According to life-history theory, investment in reproduction is associated with costs, which should appear as decreased survival to the next reproduction or lower future reproductive success. It has been suggested that oxidative stress may be the proximate mechanism of these trade-offs. Despite numerous studies of the defense against reactive oxygen species (ROS) during reproduction, very little is known about the damage caused by ROS to the tissues of wild breeding animals. We measured oxidative damage to lipids and proteins in breeding bank vole (Myodes glareolus) females after rearing one and two litters, and in non-breeding females. We used bank voles from lines selected for high maximum aerobic metabolic rates (which also had high resting metabolic rates and food intake) and non-selected control lines. The oxidative damage was determined in heart, kidneys and skeletal muscles by measuring the concentration of thiobarbituric acid-reactive substances, as markers of lipid peroxidation, and carbonyl groups in proteins, as markers of protein oxidation. Surprisingly, we found that the oxidative damage to lipids in kidneys and muscles was actually lower in breeding than in non-breeding voles, and it did not differ between animals from the selected and control lines. Thus, contrary to our predictions, females that bred suffered lower levels of oxidative stress than those that did not reproduce. Elevated production of antioxidant enzymes and the protective role of sex hormones may explain the results. The results of the present study do not support the hypothesis that oxidative damage to tissues is the proximate mechanism of reproduction costs.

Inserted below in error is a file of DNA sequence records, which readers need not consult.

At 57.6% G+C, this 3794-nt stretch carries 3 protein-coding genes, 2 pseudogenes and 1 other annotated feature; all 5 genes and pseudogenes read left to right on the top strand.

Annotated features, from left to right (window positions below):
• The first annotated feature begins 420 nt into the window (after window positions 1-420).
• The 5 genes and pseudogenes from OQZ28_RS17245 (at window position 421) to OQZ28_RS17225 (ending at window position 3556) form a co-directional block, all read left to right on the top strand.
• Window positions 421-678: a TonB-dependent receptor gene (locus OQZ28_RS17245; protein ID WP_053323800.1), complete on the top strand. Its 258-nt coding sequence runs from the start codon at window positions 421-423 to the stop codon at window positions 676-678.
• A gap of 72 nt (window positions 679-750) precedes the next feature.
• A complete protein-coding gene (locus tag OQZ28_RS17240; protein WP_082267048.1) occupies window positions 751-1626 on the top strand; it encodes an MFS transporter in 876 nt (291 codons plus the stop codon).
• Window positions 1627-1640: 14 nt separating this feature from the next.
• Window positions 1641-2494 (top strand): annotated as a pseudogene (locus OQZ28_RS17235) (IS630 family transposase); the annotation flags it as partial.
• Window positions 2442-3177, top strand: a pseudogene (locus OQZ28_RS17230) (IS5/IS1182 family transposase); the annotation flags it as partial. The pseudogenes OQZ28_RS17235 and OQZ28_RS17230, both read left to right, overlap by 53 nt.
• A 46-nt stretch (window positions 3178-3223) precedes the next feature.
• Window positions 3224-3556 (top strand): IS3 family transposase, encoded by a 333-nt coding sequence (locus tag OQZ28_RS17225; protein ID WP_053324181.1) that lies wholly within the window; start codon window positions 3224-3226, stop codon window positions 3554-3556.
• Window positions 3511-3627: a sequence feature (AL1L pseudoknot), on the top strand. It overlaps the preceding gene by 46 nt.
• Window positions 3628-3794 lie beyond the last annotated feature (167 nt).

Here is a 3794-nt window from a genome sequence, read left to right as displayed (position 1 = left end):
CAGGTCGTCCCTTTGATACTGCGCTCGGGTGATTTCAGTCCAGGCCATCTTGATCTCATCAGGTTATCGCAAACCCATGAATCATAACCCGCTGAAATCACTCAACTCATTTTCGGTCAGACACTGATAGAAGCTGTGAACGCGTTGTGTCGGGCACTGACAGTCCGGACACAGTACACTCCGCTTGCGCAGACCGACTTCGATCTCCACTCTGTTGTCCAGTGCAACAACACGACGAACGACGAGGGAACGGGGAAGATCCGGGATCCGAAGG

Producing viable offspring and, in this way, increasing fitness is inevitably coupled with costs; increased current investment in reproduction decreases future reproduction either through direct effects on future reproductive output or through effects on parental survival. This negative trade-off is one of the core assumptions of life-history theory (Williams, 1966; Reznik, 1985; Roff, 1992; Stearns, 1992), but its physiological basis is not well understood. The traditional explanation of the cost of reproduction focuses on the allocation of the limited amounts of materials and energy to competing processes (Sibly and Calow, 1986). The raised investment of resources in the current reproduction may limit the allocation of resources to self-maintenance in parents and, consequently, lower the prospects of reproduction in the future. Trade-offs may also result from the physiological costs that are an inevitable side effect of reproduction. For mammals, these obligatory costs include hyperthermia, bone loss, disruption of sleep patterns and oxidative stress (Speakman, 2008). Oxidative stress has received a great deal of interest recently from evolutionary ecologists as it may be a universal constraint in life-history evolution (Dowling and Simmons, 2009; Monaghan et al., 2009; Metcalfe and Alonso-Alvarez, 2010; Isaksson et al., 2011).